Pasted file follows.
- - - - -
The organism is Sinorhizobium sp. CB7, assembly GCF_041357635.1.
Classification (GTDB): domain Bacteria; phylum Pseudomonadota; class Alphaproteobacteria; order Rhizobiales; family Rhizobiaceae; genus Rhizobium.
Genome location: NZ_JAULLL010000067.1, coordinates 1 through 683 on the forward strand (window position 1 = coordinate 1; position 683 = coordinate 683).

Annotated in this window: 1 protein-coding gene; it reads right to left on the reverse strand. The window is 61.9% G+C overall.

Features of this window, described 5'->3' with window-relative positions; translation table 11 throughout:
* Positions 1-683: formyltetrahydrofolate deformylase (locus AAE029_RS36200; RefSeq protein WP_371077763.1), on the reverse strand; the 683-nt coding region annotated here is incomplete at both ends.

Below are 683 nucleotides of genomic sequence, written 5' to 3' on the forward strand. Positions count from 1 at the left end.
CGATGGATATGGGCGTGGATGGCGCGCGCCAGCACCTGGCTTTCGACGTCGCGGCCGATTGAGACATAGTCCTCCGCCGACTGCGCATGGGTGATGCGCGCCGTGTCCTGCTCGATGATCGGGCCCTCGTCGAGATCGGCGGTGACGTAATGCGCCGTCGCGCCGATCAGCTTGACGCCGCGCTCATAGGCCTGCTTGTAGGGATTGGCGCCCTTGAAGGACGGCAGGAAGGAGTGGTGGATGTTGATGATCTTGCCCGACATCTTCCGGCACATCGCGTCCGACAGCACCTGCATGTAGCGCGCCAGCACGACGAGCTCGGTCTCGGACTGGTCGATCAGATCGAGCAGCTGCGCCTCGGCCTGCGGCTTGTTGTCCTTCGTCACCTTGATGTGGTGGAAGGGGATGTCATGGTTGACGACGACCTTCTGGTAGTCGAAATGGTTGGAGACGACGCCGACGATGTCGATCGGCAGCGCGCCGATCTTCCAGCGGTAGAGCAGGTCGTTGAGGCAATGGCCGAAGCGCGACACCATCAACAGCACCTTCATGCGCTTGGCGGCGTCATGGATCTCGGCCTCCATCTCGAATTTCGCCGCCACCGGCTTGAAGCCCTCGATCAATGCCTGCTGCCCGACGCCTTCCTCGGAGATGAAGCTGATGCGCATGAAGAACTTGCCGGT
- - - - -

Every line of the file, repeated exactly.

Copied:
The organism is Sinorhizobium sp. CB7, assembly GCF_041357635.1.
Classification (GTDB): domain Bacteria; phylum Pseudomonadota; class Alphaproteobacteria; order Rhizobiales; family Rhizobiaceae; genus Rhizobium.
Genome location: NZ_JAULLL010000067.1, coordinates 1 through 683 on the forward strand (window position 1 = coordinate 1; position 683 = coordinate 683).

Annotated in this window: 1 protein-coding gene; it reads right to left on the reverse strand. The window is 61.9% G+C overall.

Features of this window, described 5'->3' with window-relative positions; translation table 11 throughout:
* Positions 1-683: formyltetrahydrofolate deformylase (locus AAE029_RS36200; RefSeq protein WP_371077763.1), on the reverse strand; the 683-nt coding region annotated here is incomplete at both ends.

Below are 683 nucleotides of genomic sequence, written 5' to 3' on the forward strand. Positions count from 1 at the left end.
CGATGGATATGGGCGTGGATGGCGCGCGCCAGCACCTGGCTTTCGACGTCGCGGCCGATTGAGACATAGTCCTCCGCCGACTGCGCATGGGTGATGCGCGCCGTGTCCTGCTCGATGATCGGGCCCTCGTCGAGATCGGCGGTGACGTAATGCGCCGTCGCGCCGATCAGCTTGACGCCGCGCTCATAGGCCTGCTTGTAGGGATTGGCGCCCTTGAAGGACGGCAGGAAGGAGTGGTGGATGTTGATGATCTTGCCCGACATCTTCCGGCACATCGCGTCCGACAGCACCTGCATGTAGCGCGCCAGCACGACGAGCTCGGTCTCGGACTGGTCGATCAGATCGAGCAGCTGCGCCTCGGCCTGCGGCTTGTTGTCCTTCGTCACCTTGATGTGGTGGAAGGGGATGTCATGGTTGACGACGACCTTCTGGTAGTCGAAATGGTTGGAGACGACGCCGACGATGTCGATCGGCAGCGCGCCGATCTTCCAGCGGTAGAGCAGGTCGTTGAGGCAATGGCCGAAGCGCGACACCATCAACAGCACCTTCATGCGCTTGGCGGCGTCATGGATCTCGGCCTCCATCTCGAATTTCGCCGCCACCGGCTTGAAGCCCTCGATCAATGCCTGCTGCCCGACGCCTTCCTCGGAGATGAAGCTGATGCGCATGAAGAACTTGCCGGT